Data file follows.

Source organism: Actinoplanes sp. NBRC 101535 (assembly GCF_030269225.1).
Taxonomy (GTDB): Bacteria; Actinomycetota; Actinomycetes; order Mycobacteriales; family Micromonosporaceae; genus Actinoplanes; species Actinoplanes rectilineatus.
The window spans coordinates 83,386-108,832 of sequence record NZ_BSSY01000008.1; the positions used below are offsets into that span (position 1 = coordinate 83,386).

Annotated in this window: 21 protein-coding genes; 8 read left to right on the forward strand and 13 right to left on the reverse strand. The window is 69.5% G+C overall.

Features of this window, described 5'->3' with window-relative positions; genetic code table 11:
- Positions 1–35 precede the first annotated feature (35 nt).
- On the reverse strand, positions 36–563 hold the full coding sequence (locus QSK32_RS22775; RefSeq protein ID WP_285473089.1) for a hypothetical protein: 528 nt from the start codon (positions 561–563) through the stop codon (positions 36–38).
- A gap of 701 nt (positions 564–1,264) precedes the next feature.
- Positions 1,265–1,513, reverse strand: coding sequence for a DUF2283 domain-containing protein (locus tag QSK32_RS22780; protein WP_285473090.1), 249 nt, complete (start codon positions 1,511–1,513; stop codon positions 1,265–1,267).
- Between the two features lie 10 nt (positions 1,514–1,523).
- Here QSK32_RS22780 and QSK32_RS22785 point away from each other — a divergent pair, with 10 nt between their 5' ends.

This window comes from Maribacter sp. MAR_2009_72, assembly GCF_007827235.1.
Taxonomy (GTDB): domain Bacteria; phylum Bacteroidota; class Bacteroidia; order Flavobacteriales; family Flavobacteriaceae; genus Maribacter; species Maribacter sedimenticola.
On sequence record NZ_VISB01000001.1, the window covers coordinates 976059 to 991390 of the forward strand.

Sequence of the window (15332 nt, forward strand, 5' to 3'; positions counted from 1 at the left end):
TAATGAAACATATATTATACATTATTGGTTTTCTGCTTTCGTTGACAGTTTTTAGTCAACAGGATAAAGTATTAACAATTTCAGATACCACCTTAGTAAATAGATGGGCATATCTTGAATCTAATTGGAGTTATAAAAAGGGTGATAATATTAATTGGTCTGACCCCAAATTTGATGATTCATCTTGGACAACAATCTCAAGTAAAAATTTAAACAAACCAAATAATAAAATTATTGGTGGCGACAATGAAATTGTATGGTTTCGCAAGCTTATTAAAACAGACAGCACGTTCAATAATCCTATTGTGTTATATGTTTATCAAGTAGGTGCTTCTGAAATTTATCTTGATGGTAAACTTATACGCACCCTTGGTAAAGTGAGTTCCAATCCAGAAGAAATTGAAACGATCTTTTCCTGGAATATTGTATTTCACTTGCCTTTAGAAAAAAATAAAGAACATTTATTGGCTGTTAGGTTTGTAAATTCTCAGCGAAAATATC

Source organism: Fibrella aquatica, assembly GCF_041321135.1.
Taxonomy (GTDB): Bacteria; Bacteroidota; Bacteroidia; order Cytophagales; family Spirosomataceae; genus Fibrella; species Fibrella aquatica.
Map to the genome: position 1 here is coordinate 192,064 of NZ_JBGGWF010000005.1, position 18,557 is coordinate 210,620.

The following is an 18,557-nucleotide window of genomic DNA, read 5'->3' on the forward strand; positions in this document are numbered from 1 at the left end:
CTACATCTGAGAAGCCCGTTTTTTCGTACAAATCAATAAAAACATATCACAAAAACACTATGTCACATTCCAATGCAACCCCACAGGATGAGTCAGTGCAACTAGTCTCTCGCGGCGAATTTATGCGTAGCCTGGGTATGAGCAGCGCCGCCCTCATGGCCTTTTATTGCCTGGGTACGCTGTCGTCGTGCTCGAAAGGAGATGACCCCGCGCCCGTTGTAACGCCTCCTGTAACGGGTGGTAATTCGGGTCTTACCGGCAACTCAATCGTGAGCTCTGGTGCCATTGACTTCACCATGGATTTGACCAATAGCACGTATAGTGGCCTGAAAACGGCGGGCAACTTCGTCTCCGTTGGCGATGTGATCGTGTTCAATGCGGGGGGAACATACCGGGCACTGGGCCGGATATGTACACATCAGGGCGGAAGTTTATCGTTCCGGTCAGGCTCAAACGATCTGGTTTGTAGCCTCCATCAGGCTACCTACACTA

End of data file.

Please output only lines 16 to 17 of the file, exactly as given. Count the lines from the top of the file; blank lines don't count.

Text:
TAATGAAACATATATTATACATTATTGGTTTTCTGCTTTCGTTGACAGTTTTTAGTCAACAGGATAAAGTATTAACAATTTCAGATACCACCTTAGTAAATAGATGGGCATATCTTGAATCTAATTGGAGTTATAAAAAGGGTGATAATATTAATTGGTCTGACCCCAAATTTGATGATTCATCTTGGACAACAATCTCAAGTAAAAATTTAAACAAACCAAATAATAAAATTATTGGTGGCGACAATGAAATTGTATGGTTTCGCAAGCTTATTAAAACAGACAGCACGTTCAATAATCCTATTGTGTTATATGTTTATCAAGTAGGTGCTTCTGAAATTTATCTTGATGGTAAACTTATACGCACCCTTGGTAAAGTGAGTTCCAATCCAGAAGAAATTGAAACGATCTTTTCCTGGAATATTGTATTTCACTTGCCTTTAGAAAAAAATAAAGAACATTTATTGGCTGTTAGGTTTGTAAATTCTCAGCGAAAATATC

Source organism: Fibrella aquatica, assembly GCF_041321135.1.